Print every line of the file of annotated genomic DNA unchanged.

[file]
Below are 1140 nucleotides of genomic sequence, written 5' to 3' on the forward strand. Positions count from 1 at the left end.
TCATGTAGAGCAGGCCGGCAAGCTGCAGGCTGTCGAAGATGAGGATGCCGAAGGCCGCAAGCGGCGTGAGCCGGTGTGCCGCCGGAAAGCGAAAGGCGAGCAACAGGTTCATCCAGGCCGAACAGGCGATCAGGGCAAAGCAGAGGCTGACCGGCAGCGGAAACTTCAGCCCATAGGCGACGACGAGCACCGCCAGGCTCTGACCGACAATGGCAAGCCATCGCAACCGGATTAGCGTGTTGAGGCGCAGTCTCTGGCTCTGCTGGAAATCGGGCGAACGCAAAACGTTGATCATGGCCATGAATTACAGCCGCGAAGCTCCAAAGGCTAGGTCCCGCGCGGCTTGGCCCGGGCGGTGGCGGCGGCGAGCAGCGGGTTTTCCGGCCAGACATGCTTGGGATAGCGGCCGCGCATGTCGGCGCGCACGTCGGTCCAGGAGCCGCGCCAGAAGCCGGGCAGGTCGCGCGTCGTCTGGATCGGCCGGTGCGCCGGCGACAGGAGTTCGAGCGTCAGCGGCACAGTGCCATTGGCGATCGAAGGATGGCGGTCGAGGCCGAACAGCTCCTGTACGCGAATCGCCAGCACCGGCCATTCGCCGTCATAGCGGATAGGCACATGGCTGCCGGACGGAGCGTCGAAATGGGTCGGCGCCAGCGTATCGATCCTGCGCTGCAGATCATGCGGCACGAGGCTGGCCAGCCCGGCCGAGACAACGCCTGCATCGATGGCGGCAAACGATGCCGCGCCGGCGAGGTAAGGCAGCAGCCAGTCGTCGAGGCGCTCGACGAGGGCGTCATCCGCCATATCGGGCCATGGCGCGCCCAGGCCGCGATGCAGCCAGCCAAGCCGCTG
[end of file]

Below are 1140 nucleotides of genomic sequence, written 5' to 3' on the forward strand. Positions count from 1 at the left end.
TCATGTAGAGCAGGCCGGCAAGCTGCAGGCTGTCGAAGATGAGGATGCCGAAGGCCGCAAGCGGCGTGAGCCGGTGTGCCGCCGGAAAGCGAAAGGCGAGCAACAGGTTCATCCAGGCCGAACAGGCGATCAGGGCAAAGCAGAGGCTGACCGGCAGCGGAAACTTCAGCCCATAGGCGACGACGAGCACCGCCAGGCTCTGACCGACAATGGCAAGCCATCGCAACCGGATTAGCGTGTTGAGGCGCAGTCTCTGGCTCTGCTGGAAATCGGGCGAACGCAAAACGTTGATCATGGCCATGAATTACAGCCGCGAAGCTCCAAAGGCTAGGTCCCGCGCGGCTTGGCCCGGGCGGTGGCGGCGGCGAGCAGCGGGTTTTCCGGCCAGACATGCTTGGGATAGCGGCCGCGCATGTCGGCGCGCACGTCGGTCCAGGAGCCGCGCCAGAAGCCGGGCAGGTCGCGCGTCGTCTGGATCGGCCGGTGCGCCGGCGACAGGAGTTCGAGCGTCAGCGGCACAGTGCCATTGGCGATCGAAGGATGGCGGTCGAGGCCGAACAGCTCCTGTACGCGAATCGCCAGCACCGGCCATTCGCCGTCATAGCGGATAGGCACATGGCTGCCGGACGGAGCGTCGAAATGGGTCGGCGCCAGCGTATCGATCCTGCGCTGCAGATCATGCGGCACGAGGCTGGCCAGCCCGGCCGAGACAACGCCTGCATCGATGGCGGCAAACGATGCCGCGCCGGCGAGGTAAGGCAGCAGCCAGTCGTCGAGGCGCTCGACGAGGGCGTCATCCGCCATATCGGGCCATGGCGCGCCCAGGCCGCGATGCAGCCAGCCAAGCCGCTG